A message from the Minister for Prevention of Family Violence
We proudly acknowledge Victoria’s Aboriginal communities and their ongoing strength in practising the world’s oldest living culture. We acknowledge the Traditional Owners of the lands and waters on which we live, work, learn and play, and pay our respects to their Elders past and present.
We acknowledge the ongoing leadership role of the Aboriginal community in addressing and preventing family violence. We join with First Peoples to eliminate family violence from all communities.
Acknowledgment of victim survivors of family violence
We pay our respects to victims and victim survivors of family violence and violence against women. We acknowledge their resilience and courage. They remain at the forefront of our work.
In 2015, the Victorian Government established the Royal Commission into Family following a series of family violence-related deaths in Victoria. In its final report, the Royal Commission set out the case for focused, coordinated leadership backed by new investment and approaches. Its recommendations aim to prevent family violence, support victim survivors and hold perpetrators to account.
The government committed to implementing all 227 recommendations, setting out its plan in Ending family violence: Victoria’s plan for change (the 10-year plan). The plan’s goal is to establish a nation-leading family violence system. It also seeks to create a Victoria where all people live free from family violence, and where women and men are treated equally and respectfully.
In 2022, only 23 of the 227 Royal Commission remain to be implemented.
This report is part of the Victorian Government’s annual reporting commitments on the progress and impact of the family violence reform. It uses the Family Violence Reform Rolling Action Plan 2020–2023 (the Rolling Action Plan) and the Family Violence Outcomes Framework (the Outcomes Framework) to do this.
This website, which will be updated annually, helps ensure accountability to the community for the commitments made in the 10-year plan and the impact of the reform.
Momentum for this once-in-a-generation reform cannot be lost.
Language relating to family violence is always evolving and varies between communities and government and non-government agencies.
It is important to use language that community members who may use the system are comfortable with, as this can help build trust. This section provides an overview of language used commonly in the family violence sector and throughout this report. The Glossary of terms provides a more detailed list of terminology.
While acknowledging that family violence is gendered, this report does not use gendered language to describe every form of family violence. This is to capture the full array of victim survivors who may experience family violence, including those who historically may have had difficulty being recognised.
The family violence system is diverse, and different language is used to refer to people who experience or use family violence. This report adopts, where possible, the terminology used by government and non-government agencies across the family violence sector. However, it uses the terms victim survivor and perpetrator, because these are the terms most widely used in the community.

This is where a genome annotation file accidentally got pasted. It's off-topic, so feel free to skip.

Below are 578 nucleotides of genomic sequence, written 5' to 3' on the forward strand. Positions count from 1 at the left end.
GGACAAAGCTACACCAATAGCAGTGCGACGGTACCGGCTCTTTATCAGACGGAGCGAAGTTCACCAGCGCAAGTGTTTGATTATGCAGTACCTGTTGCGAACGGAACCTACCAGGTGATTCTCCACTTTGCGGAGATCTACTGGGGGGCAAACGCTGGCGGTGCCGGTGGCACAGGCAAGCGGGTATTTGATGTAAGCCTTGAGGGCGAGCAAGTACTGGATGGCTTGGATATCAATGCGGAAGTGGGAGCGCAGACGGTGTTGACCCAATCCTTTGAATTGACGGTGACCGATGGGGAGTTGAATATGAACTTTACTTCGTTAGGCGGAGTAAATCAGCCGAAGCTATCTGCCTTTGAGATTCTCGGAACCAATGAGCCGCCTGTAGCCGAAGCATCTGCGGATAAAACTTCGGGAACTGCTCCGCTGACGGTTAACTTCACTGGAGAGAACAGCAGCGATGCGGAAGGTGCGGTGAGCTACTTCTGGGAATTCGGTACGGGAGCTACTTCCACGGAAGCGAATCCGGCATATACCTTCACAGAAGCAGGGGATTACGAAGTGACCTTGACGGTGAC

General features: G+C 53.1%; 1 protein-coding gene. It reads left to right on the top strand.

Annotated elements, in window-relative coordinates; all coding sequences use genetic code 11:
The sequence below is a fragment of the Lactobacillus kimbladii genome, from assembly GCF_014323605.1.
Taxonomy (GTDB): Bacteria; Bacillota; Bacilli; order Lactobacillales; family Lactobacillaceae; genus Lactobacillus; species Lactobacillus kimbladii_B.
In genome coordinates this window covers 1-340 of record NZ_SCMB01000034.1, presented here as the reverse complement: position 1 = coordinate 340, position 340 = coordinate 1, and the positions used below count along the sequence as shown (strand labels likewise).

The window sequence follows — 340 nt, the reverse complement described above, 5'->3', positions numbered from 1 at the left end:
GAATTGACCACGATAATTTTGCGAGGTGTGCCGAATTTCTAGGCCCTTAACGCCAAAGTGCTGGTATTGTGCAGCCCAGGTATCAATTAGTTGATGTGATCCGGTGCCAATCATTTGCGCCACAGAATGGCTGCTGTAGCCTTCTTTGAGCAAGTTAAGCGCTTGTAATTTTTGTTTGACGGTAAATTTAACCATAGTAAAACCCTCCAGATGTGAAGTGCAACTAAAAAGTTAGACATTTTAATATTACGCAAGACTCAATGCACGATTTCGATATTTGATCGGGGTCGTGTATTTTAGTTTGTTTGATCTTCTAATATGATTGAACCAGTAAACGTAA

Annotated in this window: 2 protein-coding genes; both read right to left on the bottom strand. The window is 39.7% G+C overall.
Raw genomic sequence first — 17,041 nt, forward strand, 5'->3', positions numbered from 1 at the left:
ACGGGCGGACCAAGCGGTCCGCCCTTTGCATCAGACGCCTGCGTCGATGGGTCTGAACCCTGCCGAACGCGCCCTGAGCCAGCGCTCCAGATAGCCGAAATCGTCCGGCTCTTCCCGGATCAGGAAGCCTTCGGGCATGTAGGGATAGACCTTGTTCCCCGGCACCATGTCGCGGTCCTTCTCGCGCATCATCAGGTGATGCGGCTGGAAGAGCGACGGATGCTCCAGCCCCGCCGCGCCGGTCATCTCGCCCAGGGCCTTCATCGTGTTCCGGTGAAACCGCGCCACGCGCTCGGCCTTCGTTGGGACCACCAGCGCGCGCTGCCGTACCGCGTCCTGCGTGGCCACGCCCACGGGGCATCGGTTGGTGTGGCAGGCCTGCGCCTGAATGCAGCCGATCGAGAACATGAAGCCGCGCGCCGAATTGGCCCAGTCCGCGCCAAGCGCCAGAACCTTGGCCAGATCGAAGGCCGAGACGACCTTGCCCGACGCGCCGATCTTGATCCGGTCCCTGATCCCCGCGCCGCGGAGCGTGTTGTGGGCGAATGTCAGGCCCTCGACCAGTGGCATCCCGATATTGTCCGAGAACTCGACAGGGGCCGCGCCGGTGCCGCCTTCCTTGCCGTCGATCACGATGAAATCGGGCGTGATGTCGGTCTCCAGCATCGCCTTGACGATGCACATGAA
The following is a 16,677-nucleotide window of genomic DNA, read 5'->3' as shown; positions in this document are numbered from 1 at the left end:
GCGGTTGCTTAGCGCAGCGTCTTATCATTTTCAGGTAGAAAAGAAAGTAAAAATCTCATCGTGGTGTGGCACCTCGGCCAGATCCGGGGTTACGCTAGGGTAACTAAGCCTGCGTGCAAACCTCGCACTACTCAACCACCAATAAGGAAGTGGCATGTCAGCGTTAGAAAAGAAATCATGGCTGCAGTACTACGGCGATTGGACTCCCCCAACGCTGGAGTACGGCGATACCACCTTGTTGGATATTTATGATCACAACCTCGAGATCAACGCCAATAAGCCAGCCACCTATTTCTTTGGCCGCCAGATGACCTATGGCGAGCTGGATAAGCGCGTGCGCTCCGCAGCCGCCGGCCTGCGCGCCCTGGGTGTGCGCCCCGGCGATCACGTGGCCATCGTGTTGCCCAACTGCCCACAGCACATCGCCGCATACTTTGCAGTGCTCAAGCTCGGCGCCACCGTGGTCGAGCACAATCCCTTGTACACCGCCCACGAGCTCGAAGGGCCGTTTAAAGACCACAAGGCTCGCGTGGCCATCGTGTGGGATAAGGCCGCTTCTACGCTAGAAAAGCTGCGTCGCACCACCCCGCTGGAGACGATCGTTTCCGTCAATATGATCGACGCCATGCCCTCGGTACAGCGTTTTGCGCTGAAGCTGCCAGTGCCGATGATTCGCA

- The term victim survivor refers to adults, children and young people who experience family violence. Under the Family Violence Protection Act, children are considered victim survivors if they experience family violence directed at them, or they are exposed to the effects of family violence. This includes being present at or witnessing a family violence incident.
- The term perpetrator refers to an adult who uses violence or threatening, coercive or controlling behaviour against family members (as defined in the Family Violence Protection Act) in current or past family, domestic or intimate relationships.
Family Violence Protection Act 2008
Variations of language this report uses to describe family violence include the following:
- Aboriginal people and communities may prefer to use the term ‘people who use violence’. In this report, the term Aboriginal is used to refer to both Aboriginal and/or Torres Strait Islander peoples.
- This report uses the term ‘adolescent or young person who uses violence’ rather than ‘perpetrator’ for children aged 10–17. Young people who use family violence need distinct responses, tailored to their age, safety and developmental needs. Young people who use family violence are often also victim survivors.
Other terms for different functions or points in time within the family violence system include the following:
- Police use the terms ‘affected family member’ or ‘victim’ to refer to the person deemed to be most harmed and affected by events occurring during a family violence incident. Police make an assessment of risk, considering past family violence and any recorded criminal history to identify who is being harmed and affected the most during an incident.
- Police use the term ‘respondent’ to describe the main person who is harming others. The term ‘respondent’ is also used in family violence intervention order applications to describe the person against whom an order is sought. The term ‘offender’ describes a person who has been found guilty of an offence.
Reviewed 14 February 2023